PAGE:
Con Edison, union resume talks Tuesday as NYC bakes
(Reuters) - Contract talks between Consolidated Edison Inc and locked-out union workers ended on Saturday after a few hours with both sides agreeing to meet again on Tuesday as New York City baked in extreme heat.
Con Ed spokesman Alfonso Quiroz confirmed negotiations between the company and the union had concluded and will resume Tuesday at noon. Saturday's negotiations started at about 10 a.m. EDT and went until around 1 p.m. EDT, he said.
In a statement, the union said talks with Con Edison will continue on Tuesday at a New York area hotel.
John Melia, the spokesman for the Utility Workers Union of America Local 1-2, representing 8,000 Con Edison union workers locked out by the company on July 1, could not be reached after Saturday's session.
However, hours before talks began, Melia told Reuters: "They locked us out, it's really up to them. We've given them an hour and if they come up with nothing, we have our federal mediators with us. We can imagine they're just as frustrated as we are."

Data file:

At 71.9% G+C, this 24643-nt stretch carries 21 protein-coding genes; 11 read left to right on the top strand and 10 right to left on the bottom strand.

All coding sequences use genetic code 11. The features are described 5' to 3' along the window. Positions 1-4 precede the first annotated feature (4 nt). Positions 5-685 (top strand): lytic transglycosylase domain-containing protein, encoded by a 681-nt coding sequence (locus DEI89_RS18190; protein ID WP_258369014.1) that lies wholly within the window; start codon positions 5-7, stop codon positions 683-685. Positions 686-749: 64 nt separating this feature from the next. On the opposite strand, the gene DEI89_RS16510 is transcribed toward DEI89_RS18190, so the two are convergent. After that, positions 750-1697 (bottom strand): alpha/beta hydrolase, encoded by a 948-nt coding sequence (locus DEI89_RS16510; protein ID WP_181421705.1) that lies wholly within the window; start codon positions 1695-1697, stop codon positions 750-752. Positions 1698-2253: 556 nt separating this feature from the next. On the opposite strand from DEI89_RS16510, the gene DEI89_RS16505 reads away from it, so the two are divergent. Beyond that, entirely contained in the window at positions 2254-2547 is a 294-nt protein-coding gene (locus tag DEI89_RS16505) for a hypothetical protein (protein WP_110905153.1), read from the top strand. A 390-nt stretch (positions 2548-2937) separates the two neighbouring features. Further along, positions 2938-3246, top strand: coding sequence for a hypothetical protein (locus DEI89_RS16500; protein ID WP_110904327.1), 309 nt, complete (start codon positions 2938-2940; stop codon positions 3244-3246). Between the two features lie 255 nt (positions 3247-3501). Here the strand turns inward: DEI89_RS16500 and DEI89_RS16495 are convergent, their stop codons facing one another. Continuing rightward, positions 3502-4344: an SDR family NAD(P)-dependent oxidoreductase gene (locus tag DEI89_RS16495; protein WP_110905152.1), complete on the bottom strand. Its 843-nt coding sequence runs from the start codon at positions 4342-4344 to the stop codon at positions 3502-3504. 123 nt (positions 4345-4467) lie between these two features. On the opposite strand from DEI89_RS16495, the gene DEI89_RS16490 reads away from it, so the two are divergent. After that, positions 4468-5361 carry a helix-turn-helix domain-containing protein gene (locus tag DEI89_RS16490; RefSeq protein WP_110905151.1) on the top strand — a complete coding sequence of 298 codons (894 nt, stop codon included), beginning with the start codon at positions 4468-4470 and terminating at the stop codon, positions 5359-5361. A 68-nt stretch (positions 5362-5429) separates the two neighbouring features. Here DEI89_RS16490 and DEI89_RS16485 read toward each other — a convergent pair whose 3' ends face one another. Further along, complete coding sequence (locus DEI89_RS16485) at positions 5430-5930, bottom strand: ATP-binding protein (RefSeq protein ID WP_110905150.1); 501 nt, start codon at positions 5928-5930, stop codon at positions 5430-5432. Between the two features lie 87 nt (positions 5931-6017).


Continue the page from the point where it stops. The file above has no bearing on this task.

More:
In addition to health care costs and wages, one of the major sticking points is the company's insistence that defined benefit pensions be changed to a 401(k) type of retirement savings account.
Meanwhile, a heat wave broiled the Big Apple for a fourth straight day, further straining air conditioners, the city's power grid and replacement crews staffed mostly by Con Edison managers.
Temperatures in New York were in the 90s (30s C) on Saturday and were expected to ease to about 90º F (32º C) on Sunday before returning to more normal levels around the mid-80s next week, according to AccuWeather.com.
Friday night Con Edison lifted the 5 percent voltage reduction in some city neighborhoods that was imposed earlier in the week. Voltage reductions were made to protect the overall system and maintain service as crews repaired lines feeding power to communities.
The reductions were the first since the company locked out the union workers after contract talks broke down.
Con Edison said the voltage reductions were unrelated to the lockout, noting the company had reduced the voltage in parts of Brooklyn and Queens during a heat wave before the lockout in June.
(Reporting By Theopolis Waters in Chicago and Scott DiSavino and Steve James in New York; Editing by Doina Chiacu)
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